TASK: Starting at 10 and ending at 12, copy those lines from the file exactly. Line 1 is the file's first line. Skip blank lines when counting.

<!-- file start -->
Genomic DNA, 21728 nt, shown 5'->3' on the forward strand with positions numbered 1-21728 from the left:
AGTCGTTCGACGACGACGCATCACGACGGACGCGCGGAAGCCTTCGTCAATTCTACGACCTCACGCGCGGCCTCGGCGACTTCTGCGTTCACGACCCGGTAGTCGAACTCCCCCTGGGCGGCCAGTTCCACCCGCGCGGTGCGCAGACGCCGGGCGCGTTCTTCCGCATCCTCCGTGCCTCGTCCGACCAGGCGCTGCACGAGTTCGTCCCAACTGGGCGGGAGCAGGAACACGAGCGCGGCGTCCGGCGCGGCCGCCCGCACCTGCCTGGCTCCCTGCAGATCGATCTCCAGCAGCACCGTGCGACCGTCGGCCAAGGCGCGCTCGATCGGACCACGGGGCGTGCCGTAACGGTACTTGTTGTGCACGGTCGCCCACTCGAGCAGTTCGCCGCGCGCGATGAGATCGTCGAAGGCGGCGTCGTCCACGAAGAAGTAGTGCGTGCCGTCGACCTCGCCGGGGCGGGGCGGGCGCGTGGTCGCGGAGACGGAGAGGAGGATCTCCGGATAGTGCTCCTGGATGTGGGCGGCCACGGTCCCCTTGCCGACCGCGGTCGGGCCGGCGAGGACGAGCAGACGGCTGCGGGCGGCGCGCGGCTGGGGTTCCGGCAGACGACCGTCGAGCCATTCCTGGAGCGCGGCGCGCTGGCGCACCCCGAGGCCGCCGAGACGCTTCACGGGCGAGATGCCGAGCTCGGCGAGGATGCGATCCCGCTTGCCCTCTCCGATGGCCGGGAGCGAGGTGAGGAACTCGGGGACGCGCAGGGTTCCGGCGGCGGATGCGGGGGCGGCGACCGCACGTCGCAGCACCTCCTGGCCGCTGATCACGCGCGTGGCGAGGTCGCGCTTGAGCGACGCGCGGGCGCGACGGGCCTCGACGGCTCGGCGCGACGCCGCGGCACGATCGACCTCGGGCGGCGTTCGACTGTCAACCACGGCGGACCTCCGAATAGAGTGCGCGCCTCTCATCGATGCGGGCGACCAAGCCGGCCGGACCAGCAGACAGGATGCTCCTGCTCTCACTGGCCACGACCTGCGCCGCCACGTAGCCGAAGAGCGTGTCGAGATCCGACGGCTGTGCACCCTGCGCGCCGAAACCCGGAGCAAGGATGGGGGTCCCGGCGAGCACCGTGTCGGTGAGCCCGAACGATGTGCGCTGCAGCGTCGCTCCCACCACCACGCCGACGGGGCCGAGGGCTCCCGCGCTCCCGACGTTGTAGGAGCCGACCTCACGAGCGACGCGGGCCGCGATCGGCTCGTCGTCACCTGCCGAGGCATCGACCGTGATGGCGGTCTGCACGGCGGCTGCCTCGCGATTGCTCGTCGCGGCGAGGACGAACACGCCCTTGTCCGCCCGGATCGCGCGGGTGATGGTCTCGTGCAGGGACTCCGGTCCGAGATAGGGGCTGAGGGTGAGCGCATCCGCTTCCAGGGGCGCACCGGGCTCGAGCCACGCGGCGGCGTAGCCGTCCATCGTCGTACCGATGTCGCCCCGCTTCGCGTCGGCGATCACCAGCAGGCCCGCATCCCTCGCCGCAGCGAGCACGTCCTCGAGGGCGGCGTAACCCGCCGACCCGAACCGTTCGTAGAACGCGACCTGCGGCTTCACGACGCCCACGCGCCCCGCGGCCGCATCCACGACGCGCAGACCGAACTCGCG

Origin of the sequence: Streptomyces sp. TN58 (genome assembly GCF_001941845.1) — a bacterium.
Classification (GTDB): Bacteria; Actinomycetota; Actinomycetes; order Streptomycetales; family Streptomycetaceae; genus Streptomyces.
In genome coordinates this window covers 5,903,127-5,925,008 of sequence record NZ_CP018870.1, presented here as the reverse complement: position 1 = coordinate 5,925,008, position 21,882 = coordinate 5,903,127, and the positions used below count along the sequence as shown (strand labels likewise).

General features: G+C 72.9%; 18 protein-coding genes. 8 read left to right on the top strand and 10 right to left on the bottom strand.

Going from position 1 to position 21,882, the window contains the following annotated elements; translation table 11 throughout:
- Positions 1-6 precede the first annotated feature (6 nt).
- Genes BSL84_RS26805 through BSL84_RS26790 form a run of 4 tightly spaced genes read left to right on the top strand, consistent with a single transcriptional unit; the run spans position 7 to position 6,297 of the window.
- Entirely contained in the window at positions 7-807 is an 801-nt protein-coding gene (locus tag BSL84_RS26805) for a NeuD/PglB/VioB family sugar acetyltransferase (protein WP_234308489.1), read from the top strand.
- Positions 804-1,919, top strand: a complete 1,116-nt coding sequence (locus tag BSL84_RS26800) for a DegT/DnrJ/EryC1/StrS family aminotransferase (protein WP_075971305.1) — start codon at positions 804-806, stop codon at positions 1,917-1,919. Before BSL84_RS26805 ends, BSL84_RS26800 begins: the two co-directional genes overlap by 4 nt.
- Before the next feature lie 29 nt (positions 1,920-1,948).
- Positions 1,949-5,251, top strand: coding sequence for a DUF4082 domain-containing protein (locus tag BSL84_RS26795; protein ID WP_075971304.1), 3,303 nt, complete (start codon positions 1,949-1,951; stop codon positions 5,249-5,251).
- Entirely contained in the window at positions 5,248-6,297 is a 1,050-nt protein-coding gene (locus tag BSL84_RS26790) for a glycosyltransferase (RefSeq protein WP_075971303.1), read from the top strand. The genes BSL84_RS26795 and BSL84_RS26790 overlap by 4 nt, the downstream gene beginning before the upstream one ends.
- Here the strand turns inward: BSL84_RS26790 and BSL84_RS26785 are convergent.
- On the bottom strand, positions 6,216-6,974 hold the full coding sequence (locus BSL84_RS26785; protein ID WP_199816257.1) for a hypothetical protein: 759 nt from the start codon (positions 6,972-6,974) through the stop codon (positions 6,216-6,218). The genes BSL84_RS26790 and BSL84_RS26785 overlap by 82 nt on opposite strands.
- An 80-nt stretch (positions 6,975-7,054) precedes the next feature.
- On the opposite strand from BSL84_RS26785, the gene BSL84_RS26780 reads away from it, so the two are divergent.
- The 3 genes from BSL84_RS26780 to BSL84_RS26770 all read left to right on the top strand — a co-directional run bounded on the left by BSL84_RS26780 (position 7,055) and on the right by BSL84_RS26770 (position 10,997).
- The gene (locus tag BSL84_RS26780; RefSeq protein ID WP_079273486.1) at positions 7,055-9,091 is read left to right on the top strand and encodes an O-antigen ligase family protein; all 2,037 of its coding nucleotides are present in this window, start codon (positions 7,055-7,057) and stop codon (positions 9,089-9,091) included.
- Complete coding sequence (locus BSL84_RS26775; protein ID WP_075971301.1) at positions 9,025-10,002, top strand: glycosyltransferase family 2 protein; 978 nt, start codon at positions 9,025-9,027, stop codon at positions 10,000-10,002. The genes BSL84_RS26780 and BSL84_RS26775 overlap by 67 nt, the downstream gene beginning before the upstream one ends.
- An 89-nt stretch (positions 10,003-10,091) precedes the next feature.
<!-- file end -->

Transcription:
- Entirely contained in the window at positions 7-807 is an 801-nt protein-coding gene (locus tag BSL84_RS26805) for a NeuD/PglB/VioB family sugar acetyltransferase (protein WP_234308489.1), read from the top strand.
- Positions 804-1,919, top strand: a complete 1,116-nt coding sequence (locus tag BSL84_RS26800) for a DegT/DnrJ/EryC1/StrS family aminotransferase (protein WP_075971305.1) — start codon at positions 804-806, stop codon at positions 1,917-1,919. Before BSL84_RS26805 ends, BSL84_RS26800 begins: the two co-directional genes overlap by 4 nt.
- Before the next feature lie 29 nt (positions 1,920-1,948).